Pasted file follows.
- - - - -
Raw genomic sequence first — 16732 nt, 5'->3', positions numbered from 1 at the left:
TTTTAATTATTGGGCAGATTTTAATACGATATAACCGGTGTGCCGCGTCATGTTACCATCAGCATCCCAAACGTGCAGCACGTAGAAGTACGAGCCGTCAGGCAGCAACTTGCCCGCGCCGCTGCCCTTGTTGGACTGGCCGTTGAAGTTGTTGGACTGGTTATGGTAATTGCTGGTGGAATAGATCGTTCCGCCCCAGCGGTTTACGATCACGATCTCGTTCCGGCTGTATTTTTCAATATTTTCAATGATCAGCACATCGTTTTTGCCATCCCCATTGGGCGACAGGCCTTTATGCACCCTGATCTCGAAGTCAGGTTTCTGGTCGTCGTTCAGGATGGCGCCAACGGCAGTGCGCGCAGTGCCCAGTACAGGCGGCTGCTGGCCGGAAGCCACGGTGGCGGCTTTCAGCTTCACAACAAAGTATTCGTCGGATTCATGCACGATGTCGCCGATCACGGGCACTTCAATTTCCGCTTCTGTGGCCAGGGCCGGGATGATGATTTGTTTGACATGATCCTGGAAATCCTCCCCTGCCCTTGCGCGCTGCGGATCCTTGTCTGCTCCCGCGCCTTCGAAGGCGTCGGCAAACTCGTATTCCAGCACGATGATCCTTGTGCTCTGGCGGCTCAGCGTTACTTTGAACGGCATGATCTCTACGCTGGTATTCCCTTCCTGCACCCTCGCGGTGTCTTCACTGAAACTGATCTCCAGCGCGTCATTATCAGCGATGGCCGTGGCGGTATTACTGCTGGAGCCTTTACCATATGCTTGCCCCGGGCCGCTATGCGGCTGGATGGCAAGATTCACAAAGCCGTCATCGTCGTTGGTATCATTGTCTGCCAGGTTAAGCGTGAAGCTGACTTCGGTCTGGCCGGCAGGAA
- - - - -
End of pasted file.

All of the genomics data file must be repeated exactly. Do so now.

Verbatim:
Raw genomic sequence first — 16732 nt, 5'->3', positions numbered from 1 at the left:
TTTTAATTATTGGGCAGATTTTAATACGATATAACCGGTGTGCCGCGTCATGTTACCATCAGCATCCCAAACGTGCAGCACGTAGAAGTACGAGCCGTCAGGCAGCAACTTGCCCGCGCCGCTGCCCTTGTTGGACTGGCCGTTGAAGTTGTTGGACTGGTTATGGTAATTGCTGGTGGAATAGATCGTTCCGCCCCAGCGGTTTACGATCACGATCTCGTTCCGGCTGTATTTTTCAATATTTTCAATGATCAGCACATCGTTTTTGCCATCCCCATTGGGCGACAGGCCTTTATGCACCCTGATCTCGAAGTCAGGTTTCTGGTCGTCGTTCAGGATGGCGCCAACGGCAGTGCGCGCAGTGCCCAGTACAGGCGGCTGCTGGCCGGAAGCCACGGTGGCGGCTTTCAGCTTCACAACAAAGTATTCGTCGGATTCATGCACGATGTCGCCGATCACGGGCACTTCAATTTCCGCTTCTGTGGCCAGGGCCGGGATGATGATTTGTTTGACATGATCCTGGAAATCCTCCCCTGCCCTTGCGCGCTGCGGATCCTTGTCTGCTCCCGCGCCTTCGAAGGCGTCGGCAAACTCGTATTCCAGCACGATGATCCTTGTGCTCTGGCGGCTCAGCGTTACTTTGAACGGCATGATCTCTACGCTGGTATTCCCTTCCTGCACCCTCGCGGTGTCTTCACTGAAACTGATCTCCAGCGCGTCATTATCAGCGATGGCCGTGGCGGTATTACTGCTGGAGCCTTTACCATATGCTTGCCCCGGGCCGCTATGCGGCTGGATGGCAAGATTCACAAAGCCGTCATCGTCGTTGGTATCATTGTCTGCCAGGTTAAGCGTGAAGCTGACTTCGGTCTGGCCGGCAGGAA